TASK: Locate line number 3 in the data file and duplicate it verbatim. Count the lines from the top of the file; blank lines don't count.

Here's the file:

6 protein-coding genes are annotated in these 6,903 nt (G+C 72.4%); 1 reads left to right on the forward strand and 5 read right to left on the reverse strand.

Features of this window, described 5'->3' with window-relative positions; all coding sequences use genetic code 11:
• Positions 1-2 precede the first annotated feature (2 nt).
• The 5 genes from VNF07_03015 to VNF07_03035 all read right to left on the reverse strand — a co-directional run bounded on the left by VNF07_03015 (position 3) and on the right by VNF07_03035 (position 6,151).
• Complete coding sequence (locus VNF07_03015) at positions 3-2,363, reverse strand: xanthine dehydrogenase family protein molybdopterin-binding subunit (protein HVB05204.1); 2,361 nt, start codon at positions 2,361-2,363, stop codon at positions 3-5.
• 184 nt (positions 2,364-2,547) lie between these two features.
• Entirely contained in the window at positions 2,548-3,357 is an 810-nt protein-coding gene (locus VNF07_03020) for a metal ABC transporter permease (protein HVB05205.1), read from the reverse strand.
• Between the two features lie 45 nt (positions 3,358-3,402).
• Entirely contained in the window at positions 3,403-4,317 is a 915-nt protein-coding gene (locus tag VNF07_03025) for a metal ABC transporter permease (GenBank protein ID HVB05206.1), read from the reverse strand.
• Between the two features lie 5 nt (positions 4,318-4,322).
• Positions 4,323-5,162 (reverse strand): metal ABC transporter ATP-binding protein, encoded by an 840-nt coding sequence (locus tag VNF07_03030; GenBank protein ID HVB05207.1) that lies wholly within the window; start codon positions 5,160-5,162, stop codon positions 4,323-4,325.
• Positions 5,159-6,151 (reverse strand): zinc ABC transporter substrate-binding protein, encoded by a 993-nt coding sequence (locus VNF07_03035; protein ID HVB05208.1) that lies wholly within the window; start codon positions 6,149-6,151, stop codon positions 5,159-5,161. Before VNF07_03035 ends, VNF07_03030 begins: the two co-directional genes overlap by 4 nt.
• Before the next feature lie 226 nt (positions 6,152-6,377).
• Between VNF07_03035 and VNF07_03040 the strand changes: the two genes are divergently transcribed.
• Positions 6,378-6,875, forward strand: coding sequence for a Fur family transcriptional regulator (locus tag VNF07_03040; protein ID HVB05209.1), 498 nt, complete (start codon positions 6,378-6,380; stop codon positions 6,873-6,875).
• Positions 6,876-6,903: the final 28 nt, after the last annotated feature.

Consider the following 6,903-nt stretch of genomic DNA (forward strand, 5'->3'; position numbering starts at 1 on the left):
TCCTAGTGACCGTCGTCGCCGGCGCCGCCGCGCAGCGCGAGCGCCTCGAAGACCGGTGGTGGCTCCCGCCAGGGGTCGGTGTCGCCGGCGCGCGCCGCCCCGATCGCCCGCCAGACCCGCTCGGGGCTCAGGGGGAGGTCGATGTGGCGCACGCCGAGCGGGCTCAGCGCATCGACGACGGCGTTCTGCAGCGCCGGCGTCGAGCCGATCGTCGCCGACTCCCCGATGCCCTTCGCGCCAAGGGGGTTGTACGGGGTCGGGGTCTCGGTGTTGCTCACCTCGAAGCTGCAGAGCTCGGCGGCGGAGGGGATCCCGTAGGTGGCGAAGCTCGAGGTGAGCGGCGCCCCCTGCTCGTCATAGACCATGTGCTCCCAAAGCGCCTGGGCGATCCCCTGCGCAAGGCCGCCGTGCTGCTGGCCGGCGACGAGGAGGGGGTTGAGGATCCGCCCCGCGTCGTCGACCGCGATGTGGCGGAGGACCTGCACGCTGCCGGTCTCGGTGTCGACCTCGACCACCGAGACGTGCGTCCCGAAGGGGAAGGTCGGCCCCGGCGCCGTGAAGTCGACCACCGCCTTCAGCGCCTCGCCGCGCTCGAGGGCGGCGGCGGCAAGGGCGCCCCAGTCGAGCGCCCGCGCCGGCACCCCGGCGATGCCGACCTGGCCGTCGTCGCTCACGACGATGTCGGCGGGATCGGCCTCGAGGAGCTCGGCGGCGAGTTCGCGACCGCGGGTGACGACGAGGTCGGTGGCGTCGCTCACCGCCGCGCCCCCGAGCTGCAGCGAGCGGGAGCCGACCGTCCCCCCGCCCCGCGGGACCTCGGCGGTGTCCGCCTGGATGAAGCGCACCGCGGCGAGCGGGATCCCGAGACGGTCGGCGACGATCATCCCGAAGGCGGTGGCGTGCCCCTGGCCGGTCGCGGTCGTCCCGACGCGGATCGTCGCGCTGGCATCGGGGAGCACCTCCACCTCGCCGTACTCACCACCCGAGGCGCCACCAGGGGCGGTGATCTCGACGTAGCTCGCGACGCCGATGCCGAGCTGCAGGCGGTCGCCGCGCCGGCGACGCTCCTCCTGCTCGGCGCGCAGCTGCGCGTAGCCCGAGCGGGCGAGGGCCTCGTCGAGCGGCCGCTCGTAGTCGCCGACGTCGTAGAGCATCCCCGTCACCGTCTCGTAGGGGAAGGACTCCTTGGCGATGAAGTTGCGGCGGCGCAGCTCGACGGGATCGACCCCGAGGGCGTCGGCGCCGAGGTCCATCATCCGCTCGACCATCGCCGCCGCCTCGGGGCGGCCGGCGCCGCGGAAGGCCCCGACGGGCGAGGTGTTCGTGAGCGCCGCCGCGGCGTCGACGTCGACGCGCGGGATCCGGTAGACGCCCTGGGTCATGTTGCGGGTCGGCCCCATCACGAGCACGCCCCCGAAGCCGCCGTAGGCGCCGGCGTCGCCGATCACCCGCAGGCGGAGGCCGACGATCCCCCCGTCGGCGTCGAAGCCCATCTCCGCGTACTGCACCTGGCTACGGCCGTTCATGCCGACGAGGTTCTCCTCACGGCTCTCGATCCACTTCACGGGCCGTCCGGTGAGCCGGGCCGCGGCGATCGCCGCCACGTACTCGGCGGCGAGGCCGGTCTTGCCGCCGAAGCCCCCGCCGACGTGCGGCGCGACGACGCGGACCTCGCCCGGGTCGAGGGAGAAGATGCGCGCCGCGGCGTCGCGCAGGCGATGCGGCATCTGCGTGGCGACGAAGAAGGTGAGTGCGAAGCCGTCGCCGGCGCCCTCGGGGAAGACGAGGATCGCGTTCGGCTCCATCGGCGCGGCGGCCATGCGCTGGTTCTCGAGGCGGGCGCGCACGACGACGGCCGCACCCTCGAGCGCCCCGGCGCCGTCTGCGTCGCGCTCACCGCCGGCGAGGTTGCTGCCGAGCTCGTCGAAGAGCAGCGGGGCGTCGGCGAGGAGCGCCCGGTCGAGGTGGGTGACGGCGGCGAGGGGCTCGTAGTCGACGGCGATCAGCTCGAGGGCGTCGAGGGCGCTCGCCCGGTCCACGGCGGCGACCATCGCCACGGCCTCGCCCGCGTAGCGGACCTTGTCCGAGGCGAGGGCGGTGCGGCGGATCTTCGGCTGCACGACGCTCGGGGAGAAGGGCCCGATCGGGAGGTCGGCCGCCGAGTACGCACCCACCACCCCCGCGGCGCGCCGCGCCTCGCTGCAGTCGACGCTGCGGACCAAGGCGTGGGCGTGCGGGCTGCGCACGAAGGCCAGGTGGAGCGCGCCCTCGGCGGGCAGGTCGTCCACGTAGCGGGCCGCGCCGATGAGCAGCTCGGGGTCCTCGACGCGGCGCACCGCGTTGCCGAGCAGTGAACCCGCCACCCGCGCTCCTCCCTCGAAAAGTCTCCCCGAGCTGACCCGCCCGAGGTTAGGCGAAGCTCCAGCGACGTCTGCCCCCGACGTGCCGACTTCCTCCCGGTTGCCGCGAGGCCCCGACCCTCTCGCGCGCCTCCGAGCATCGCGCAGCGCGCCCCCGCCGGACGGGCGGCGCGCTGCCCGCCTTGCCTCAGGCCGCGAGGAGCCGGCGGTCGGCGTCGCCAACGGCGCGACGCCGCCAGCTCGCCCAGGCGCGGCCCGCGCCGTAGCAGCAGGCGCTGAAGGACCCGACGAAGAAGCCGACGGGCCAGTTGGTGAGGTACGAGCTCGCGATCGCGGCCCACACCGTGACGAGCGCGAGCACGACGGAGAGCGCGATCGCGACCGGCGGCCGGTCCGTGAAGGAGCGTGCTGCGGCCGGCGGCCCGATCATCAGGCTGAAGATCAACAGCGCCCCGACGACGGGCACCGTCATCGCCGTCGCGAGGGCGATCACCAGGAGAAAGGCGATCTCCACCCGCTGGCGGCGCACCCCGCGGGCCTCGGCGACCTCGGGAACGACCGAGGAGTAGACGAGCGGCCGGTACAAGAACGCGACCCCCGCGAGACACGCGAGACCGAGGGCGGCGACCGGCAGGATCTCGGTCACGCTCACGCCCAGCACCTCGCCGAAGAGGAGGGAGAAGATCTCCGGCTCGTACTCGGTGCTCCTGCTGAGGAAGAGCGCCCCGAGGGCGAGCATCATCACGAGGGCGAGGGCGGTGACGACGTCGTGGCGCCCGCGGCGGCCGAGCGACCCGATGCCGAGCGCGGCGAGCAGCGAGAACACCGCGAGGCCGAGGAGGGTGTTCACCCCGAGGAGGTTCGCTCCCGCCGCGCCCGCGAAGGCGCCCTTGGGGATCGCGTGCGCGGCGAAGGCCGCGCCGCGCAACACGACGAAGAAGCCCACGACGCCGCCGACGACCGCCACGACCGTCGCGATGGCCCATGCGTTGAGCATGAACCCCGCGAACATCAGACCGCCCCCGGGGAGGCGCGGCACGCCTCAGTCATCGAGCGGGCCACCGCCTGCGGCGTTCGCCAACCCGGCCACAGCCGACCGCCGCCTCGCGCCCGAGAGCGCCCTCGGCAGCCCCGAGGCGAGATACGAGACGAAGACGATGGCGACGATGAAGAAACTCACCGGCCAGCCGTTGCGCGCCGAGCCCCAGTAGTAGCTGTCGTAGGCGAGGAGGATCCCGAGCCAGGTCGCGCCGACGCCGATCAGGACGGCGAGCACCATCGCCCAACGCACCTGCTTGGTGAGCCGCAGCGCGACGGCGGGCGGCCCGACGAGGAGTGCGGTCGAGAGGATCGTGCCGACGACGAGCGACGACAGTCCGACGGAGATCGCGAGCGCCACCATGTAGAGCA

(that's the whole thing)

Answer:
• Positions 1-2 precede the first annotated feature (2 nt).